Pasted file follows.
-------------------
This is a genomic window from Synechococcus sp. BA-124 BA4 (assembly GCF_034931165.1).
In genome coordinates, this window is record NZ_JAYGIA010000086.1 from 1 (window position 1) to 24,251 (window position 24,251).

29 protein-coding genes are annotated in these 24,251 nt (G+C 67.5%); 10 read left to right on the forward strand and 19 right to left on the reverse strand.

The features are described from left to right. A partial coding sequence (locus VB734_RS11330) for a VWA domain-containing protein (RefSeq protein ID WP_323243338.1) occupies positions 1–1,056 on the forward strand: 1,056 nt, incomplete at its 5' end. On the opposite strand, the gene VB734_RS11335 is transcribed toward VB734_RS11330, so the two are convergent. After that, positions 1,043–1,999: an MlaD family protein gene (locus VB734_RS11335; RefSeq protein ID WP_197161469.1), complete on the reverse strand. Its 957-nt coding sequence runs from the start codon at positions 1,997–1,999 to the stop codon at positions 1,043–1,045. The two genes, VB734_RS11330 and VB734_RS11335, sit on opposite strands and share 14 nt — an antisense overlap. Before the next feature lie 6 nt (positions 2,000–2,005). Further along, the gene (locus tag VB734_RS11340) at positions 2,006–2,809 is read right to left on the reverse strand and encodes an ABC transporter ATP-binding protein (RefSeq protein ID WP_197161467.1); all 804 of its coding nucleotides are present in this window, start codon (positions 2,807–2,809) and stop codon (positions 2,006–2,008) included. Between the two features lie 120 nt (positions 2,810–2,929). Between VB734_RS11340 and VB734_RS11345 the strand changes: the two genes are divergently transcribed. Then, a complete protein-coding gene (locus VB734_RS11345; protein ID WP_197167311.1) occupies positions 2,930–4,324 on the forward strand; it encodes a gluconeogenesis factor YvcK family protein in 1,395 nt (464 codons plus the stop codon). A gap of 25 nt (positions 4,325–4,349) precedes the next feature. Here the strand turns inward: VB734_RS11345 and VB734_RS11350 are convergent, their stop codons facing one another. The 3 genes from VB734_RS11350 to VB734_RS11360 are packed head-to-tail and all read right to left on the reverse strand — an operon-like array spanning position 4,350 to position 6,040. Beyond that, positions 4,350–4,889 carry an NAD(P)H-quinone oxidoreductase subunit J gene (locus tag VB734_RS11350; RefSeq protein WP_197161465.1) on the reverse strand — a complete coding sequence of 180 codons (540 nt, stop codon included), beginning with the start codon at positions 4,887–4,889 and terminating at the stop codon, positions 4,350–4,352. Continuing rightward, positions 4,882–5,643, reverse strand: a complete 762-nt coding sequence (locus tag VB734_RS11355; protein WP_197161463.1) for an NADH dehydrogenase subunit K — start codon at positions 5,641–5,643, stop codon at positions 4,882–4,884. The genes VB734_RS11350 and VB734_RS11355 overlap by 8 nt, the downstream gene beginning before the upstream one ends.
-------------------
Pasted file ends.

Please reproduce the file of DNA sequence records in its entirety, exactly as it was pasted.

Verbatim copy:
This is a genomic window from Synechococcus sp. BA-124 BA4 (assembly GCF_034931165.1).
In genome coordinates, this window is record NZ_JAYGIA010000086.1 from 1 (window position 1) to 24,251 (window position 24,251).

29 protein-coding genes are annotated in these 24,251 nt (G+C 67.5%); 10 read left to right on the forward strand and 19 right to left on the reverse strand.

The features are described from left to right. A partial coding sequence (locus VB734_RS11330) for a VWA domain-containing protein (RefSeq protein ID WP_323243338.1) occupies positions 1–1,056 on the forward strand: 1,056 nt, incomplete at its 5' end. On the opposite strand, the gene VB734_RS11335 is transcribed toward VB734_RS11330, so the two are convergent. After that, positions 1,043–1,999: an MlaD family protein gene (locus VB734_RS11335; RefSeq protein ID WP_197161469.1), complete on the reverse strand. Its 957-nt coding sequence runs from the start codon at positions 1,997–1,999 to the stop codon at positions 1,043–1,045. The two genes, VB734_RS11330 and VB734_RS11335, sit on opposite strands and share 14 nt — an antisense overlap. Before the next feature lie 6 nt (positions 2,000–2,005). Further along, the gene (locus tag VB734_RS11340) at positions 2,006–2,809 is read right to left on the reverse strand and encodes an ABC transporter ATP-binding protein (RefSeq protein ID WP_197161467.1); all 804 of its coding nucleotides are present in this window, start codon (positions 2,807–2,809) and stop codon (positions 2,006–2,008) included. Between the two features lie 120 nt (positions 2,810–2,929). Between VB734_RS11340 and VB734_RS11345 the strand changes: the two genes are divergently transcribed. Then, a complete protein-coding gene (locus VB734_RS11345; protein ID WP_197167311.1) occupies positions 2,930–4,324 on the forward strand; it encodes a gluconeogenesis factor YvcK family protein in 1,395 nt (464 codons plus the stop codon). A gap of 25 nt (positions 4,325–4,349) precedes the next feature. Here the strand turns inward: VB734_RS11345 and VB734_RS11350 are convergent, their stop codons facing one another. The 3 genes from VB734_RS11350 to VB734_RS11360 are packed head-to-tail and all read right to left on the reverse strand — an operon-like array spanning position 4,350 to position 6,040. Beyond that, positions 4,350–4,889 carry an NAD(P)H-quinone oxidoreductase subunit J gene (locus tag VB734_RS11350; RefSeq protein WP_197161465.1) on the reverse strand — a complete coding sequence of 180 codons (540 nt, stop codon included), beginning with the start codon at positions 4,887–4,889 and terminating at the stop codon, positions 4,350–4,352. Continuing rightward, positions 4,882–5,643, reverse strand: a complete 762-nt coding sequence (locus tag VB734_RS11355; protein WP_197161463.1) for an NADH dehydrogenase subunit K — start codon at positions 5,641–5,643, stop codon at positions 4,882–4,884. The genes VB734_RS11350 and VB734_RS11355 overlap by 8 nt, the downstream gene beginning before the upstream one ends.